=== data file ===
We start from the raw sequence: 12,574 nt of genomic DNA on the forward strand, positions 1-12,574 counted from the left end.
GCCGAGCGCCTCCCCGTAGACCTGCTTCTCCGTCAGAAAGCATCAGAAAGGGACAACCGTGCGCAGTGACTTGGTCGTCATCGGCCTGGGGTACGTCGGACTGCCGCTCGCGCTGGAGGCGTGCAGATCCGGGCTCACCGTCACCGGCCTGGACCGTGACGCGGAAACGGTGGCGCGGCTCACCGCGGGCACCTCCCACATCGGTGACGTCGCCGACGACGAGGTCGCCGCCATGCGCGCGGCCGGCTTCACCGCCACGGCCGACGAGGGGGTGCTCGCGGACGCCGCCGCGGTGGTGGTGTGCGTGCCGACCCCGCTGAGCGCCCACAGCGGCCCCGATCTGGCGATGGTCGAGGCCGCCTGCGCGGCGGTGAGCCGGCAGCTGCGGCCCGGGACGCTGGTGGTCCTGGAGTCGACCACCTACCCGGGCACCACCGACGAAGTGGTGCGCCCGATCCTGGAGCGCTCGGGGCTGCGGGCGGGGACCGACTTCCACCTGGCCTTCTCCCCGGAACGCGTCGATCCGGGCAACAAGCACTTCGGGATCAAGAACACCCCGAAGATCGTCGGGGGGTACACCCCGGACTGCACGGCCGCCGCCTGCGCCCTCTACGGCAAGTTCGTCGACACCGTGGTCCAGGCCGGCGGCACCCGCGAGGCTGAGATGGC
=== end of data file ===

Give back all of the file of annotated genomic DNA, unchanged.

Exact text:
We start from the raw sequence: 12,574 nt of genomic DNA on the forward strand, positions 1-12,574 counted from the left end.
GCCGAGCGCCTCCCCGTAGACCTGCTTCTCCGTCAGAAAGCATCAGAAAGGGACAACCGTGCGCAGTGACTTGGTCGTCATCGGCCTGGGGTACGTCGGACTGCCGCTCGCGCTGGAGGCGTGCAGATCCGGGCTCACCGTCACCGGCCTGGACCGTGACGCGGAAACGGTGGCGCGGCTCACCGCGGGCACCTCCCACATCGGTGACGTCGCCGACGACGAGGTCGCCGCCATGCGCGCGGCCGGCTTCACCGCCACGGCCGACGAGGGGGTGCTCGCGGACGCCGCCGCGGTGGTGGTGTGCGTGCCGACCCCGCTGAGCGCCCACAGCGGCCCCGATCTGGCGATGGTCGAGGCCGCCTGCGCGGCGGTGAGCCGGCAGCTGCGGCCCGGGACGCTGGTGGTCCTGGAGTCGACCACCTACCCGGGCACCACCGACGAAGTGGTGCGCCCGATCCTGGAGCGCTCGGGGCTGCGGGCGGGGACCGACTTCCACCTGGCCTTCTCCCCGGAACGCGTCGATCCGGGCAACAAGCACTTCGGGATCAAGAACACCCCGAAGATCGTCGGGGGGTACACCCCGGACTGCACGGCCGCCGCCTGCGCCCTCTACGGCAAGTTCGTCGACACCGTGGTCCAGGCCGGCGGCACCCGCGAGGCTGAGATGGC